About the Standard Cochin Chicken

The Gentle Giants

Cochin chickens are known for their soft feathers and fluffy robust appearance. They have a round body, long silky plumage, feathered feet, and a single comb. They lay a fair number of brown or tinted small to medium eggs. You can expect approximately 2 eggs per week.

This breed may not be a prolific layer, but are still quite worthy for their broody tendencies, and their stunning appearance of course! They’re often used to hatch fertile eggs from other birds, however, don’t be in a big hurry, the Cochin is very slow to mature.

If your looking for a docile, peaceful, friendly, and easily handled breed, this buxom beauty is for you.

I find Cochins don’t fancy scratching around in the dirt as much as most other breeds. They are also not a fan of high perches. They prefer free roam, but confine quite well.

They’re considered a heavy breed weighing in at about 11 lbs for roosters, and 8 to 8.5 lbs. for hens.
Bantams: A hen will be just under 2 lbs. and the rooster, about 2 lbs.

The Cochin chicken breed arrived on the shores of Britain and America from the port of Shanghai, China in the mid 1800s.  This fancy breed has a wide variety of colorful outfits, in buff, white, black, blue, partridge and cuckoo.



Post Coyote Attack… Five New Chicks

I managed to find Silkies locally on Friday, slim pickin’s to say the least, nevertheless, I’m happy to have found a few to help erase the painful reminder of Monday’s fatal coyote attack. Straight run, and not my choice of color, but it’s a start. Three white chicks and two buff, hopefully one white is a rooster. In October I will find quality black chicks, and a couple of blues.

Silkie Chicks 3716

Of course now that I haven’t any Silkie pullets or started chicks for sale this Spring, I’m getting emails like crazy from those looking to buy.  Isn’t that always the way? lol

It’s nice to have chicks in the brooder, but this isn’t the ideal time to start chicks in my opinion. I’m taking a chance with the weather, hoping it stays moderate for a few more weeks. By the time these chicks are old enough to be moved to the coop it could be in the upper 90’s… or higher. I prefer to start chicks in October or November so at 6-8 weeks they are strong enough to tolerate our June temperatures of 115 degrees.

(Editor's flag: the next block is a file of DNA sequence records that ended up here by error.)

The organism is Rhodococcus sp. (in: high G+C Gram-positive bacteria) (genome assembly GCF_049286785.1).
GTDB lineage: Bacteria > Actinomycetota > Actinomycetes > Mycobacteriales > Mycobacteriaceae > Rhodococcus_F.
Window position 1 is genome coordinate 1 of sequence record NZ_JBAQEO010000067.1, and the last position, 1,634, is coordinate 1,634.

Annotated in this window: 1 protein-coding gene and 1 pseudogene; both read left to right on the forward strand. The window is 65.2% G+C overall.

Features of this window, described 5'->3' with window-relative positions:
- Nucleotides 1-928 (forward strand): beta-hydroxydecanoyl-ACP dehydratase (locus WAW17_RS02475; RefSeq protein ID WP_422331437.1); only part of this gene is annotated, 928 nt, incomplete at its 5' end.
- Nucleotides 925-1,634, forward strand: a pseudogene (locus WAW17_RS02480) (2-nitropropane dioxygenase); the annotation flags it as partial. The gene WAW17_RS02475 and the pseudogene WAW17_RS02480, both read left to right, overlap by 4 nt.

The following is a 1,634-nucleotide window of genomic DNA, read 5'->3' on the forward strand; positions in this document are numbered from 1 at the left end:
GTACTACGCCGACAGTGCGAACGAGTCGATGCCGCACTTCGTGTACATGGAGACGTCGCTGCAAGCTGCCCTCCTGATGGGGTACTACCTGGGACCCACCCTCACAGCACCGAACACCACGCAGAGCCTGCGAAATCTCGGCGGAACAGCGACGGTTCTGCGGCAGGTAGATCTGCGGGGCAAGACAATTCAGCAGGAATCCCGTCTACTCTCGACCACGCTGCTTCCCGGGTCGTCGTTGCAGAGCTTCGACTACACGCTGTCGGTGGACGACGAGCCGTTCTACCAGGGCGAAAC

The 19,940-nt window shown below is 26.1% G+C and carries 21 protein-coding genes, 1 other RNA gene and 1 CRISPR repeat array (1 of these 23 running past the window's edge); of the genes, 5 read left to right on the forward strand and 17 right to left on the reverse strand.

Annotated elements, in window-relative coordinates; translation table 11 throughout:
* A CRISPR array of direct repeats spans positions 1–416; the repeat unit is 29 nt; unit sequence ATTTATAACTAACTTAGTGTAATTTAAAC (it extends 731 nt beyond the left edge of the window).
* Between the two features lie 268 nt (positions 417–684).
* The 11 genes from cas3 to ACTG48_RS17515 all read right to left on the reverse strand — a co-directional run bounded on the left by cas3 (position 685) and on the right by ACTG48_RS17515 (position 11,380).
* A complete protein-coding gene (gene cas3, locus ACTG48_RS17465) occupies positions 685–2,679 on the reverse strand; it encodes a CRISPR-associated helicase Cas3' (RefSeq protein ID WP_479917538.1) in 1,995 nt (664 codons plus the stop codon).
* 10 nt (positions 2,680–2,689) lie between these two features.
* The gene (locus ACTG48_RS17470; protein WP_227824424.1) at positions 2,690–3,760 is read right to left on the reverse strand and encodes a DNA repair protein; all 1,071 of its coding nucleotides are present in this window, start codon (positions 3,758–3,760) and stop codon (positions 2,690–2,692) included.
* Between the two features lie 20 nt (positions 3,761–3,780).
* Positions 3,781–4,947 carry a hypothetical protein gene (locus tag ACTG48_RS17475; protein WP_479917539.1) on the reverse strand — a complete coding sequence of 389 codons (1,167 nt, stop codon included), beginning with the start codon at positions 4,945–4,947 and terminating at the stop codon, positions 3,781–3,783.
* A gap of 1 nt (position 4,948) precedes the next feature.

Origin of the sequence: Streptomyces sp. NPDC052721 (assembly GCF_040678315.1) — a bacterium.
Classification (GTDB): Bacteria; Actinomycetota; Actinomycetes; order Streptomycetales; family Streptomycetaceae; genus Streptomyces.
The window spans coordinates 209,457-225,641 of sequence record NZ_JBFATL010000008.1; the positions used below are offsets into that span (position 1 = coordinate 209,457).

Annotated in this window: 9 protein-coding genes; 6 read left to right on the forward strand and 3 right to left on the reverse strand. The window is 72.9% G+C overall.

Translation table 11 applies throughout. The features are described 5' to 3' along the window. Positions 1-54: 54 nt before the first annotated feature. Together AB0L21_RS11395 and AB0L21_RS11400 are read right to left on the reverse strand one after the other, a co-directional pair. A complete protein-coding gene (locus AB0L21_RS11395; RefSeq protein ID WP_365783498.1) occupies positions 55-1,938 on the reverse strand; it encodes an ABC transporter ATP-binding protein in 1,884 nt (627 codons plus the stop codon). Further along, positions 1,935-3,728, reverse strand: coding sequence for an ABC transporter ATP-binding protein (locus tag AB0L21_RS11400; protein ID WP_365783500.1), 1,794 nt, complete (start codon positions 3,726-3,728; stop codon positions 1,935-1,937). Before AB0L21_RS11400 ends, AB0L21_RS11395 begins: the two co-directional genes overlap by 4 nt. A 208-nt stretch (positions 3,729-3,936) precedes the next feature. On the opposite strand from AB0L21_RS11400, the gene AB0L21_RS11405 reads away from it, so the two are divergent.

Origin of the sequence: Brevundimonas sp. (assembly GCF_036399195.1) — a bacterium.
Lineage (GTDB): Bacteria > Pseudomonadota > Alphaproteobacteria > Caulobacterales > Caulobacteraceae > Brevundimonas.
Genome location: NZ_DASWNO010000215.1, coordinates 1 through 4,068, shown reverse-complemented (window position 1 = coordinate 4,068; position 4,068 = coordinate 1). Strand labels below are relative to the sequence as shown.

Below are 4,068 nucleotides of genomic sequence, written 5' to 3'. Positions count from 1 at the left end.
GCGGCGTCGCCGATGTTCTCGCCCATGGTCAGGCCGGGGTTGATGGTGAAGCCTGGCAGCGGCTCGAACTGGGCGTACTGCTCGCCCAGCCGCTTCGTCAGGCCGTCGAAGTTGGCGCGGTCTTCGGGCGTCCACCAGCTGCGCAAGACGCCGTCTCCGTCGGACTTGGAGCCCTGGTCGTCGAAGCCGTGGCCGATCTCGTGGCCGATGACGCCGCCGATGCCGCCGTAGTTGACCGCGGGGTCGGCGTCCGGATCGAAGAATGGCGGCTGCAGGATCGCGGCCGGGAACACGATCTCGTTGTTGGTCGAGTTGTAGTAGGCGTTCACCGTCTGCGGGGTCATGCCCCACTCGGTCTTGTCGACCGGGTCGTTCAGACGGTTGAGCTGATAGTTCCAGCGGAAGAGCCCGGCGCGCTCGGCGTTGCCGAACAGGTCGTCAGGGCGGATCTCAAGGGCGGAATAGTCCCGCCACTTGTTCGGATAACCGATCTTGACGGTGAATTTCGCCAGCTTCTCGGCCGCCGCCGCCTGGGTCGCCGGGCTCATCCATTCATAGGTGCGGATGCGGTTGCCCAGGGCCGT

Coop Remodeling in Progress

All the coops are currently undergoing major modifications to prevent any more predator attacks. All the grow pens are having floors installed and raised 18″ off the ground. The hen’s coop will have heavy rubber stall mats on the ground, extending beyond the coop’s perimeters. The brooder building is already completely secure, and with all this work to be done, I’ll take that blessing!


Chicks and Heat Lamps | Red or Clear?

When a brooder lamp is necessary to keep your  baby chicks warm, it shouldn’t be a blast of blinding light from a clear bulb.

If your chicks are in a small brooder, they’ll most likely become agitated if unable to escape from an annoying light. Uncomfortable living conditions can lead to pecking each other, a problem that you definitely want to avoid.

I’m not at all a fan of the clear white bulbs and switched a long time ago to red. They provide a calming environment, and as a bonus, any minor pecking that’s caused an injury is better disguised under a red lamp.

Most feed stores only carry 250 watt heat lamps, but if you’re finding the brooder too hot, there are lower wattage bulbs available. You can often find 50 and 100 watt heat bulbs in the reptile section of pet stores, or online. You may also want to research using a radiant heat brooder instead of a heat lamp.

Does your Brooder Have Comfort Zones?

It’s easy to tell, you should see some birds huddled together under the heat source, some resting alone, some scratching in the litter, and some eating.